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Marina Kemp’s Wilderness Destroying review – dark family secrets | Fiction

Marina Kemp’s Wilderness Destroying review – dark family secrets | Fiction

A A stifling August in Sicily in 1999 provides the initial setting for Marina Kemp’s powerful and gripping second novel. The palace of the revered novelist and his patriarch, Don Travers – his four children; his quiet, apparently resigned wife Lydia; and a steady guest list of the great and the good, the influential, the useful and the rising – is housed in the rambling villa Il Frantoio, where the family stays every summer.

The youngest Travers daughter, Nemony, aged 10, is our first and main narrator, feeling left out, as the youngest children often do. The second is Zoe Goodison, a young writer whose first novel has recently been published to great acclaim. She has been brought into the enchanted circle of Il Frantoio by Don; Don’s interest in her may or may not be sexual. Zoe is estranged from her past, in a toxic relationship, restless, prickly, proud and sleepless. Like Nemony, she lives in the storyteller’s position on the edge of things.

Summer begins as usual, with the siblings—Tree, 19, followed by Malachy, Etta, and Nemony—circling the guests who are their rivals, judging each as friend or foe, vain or annoying, unimportant or dangerous. It’s a pattern that has always kept the children tightly knit, but this year it’s different. Their mother, Lydia, who ran away from her Amish community at age 19 but never seems to leave it behind, subordinating her own needs and desires to those of her family, has cancer, and this could be her last summer. What’s more, the beautiful, irresistible Tree is no longer a child, and as she begins her negotiations with the adult world, the siblings’ loyalties come under strain, with consequences that are shattered.

We rejoin the story 20 years later in London: “That’s when you’ll be really interesting,” the Don told Zoe in Il Frantoio with tearful contempt. The Travers family was torn apart long ago, after a disaster that had been rumored in the summer, but whose origins and mechanisms remain unclear. Nemony is dealing with the stresses of new motherhood, compounded by a shaky relationship and the memory of his own devoted mother. He encounters and seemingly befriends Zoe, now a successful novelist living in enviable freedom near the Travers’ childhood home. But Zoe has her own story to follow, and as the two grow closer, what remains of Nemony’s family’s precarious unity is threatened with a violent and irreversible rupture.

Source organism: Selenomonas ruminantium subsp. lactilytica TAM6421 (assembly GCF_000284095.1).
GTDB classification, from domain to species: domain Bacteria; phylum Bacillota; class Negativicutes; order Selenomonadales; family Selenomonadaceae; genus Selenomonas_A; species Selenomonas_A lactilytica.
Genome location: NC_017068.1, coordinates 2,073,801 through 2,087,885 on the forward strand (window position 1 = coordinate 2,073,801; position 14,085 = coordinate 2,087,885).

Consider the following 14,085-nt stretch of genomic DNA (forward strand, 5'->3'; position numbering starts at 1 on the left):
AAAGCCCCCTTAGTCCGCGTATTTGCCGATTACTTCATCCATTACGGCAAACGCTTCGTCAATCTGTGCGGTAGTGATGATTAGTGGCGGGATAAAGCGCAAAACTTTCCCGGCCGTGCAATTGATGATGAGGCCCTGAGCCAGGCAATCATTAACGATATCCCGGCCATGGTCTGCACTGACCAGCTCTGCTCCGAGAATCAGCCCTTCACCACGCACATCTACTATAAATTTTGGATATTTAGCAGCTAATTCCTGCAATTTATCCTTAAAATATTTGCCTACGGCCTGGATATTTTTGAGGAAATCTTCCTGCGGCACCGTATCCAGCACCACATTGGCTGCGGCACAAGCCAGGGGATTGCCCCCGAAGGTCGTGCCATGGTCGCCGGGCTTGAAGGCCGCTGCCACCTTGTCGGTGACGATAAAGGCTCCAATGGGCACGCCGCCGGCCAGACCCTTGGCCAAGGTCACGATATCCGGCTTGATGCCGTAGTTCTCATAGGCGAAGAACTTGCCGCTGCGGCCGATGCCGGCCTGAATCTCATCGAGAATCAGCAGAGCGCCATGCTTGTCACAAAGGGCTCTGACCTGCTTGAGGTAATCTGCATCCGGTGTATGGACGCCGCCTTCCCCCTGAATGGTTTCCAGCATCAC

Novels about writing novels carry a certain amount of risk. They can be pompous, surprising and cunningly meticulous, forcing the reader to retrace their steps in the pursuit of objectivity while gleefully manipulating the only truth: that it’s all made up. Kemp, who was shortlisted for the Sunday Times Young Writers’ Award for her debut novel Nightingale in 2020, deftly avoids the first two of these pitfalls while triumphantly embracing the last.

Kemp asks who owns the truth of lived experience. If Lydia chooses not to speak of the harm done to her, does anyone else have the right to reveal it? If the same family secret provokes anger in one victim and shame in another, who owns the copyright? And if Zoe tells the best story, can she exploit the Travers family’s unhappiness for her own ends?

The tension Kemp applies to this tightrope is key to his success. By keeping all his narratives in balance and leaving the final decision up to the reader, he examines the creative process and its losses meticulously and mercilessly: he exposes Don as an aging Prospero and a gaslighting tyrant, but he also reveals the ruthlessness and betrayal Zoe uses to gain the access she wants. And our reward is the miraculous power of the written word, the story shaped and told through Lydia – barely speaking to those closest to her, but finally putting her story in writing – and Kemp’s own masterful skill.

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The Unwilding by Marina Kemp is published by 4th Estate (£16.99). To support the Guardian and Observer, order your copy from: guardianbookshop.comDelivery charges may apply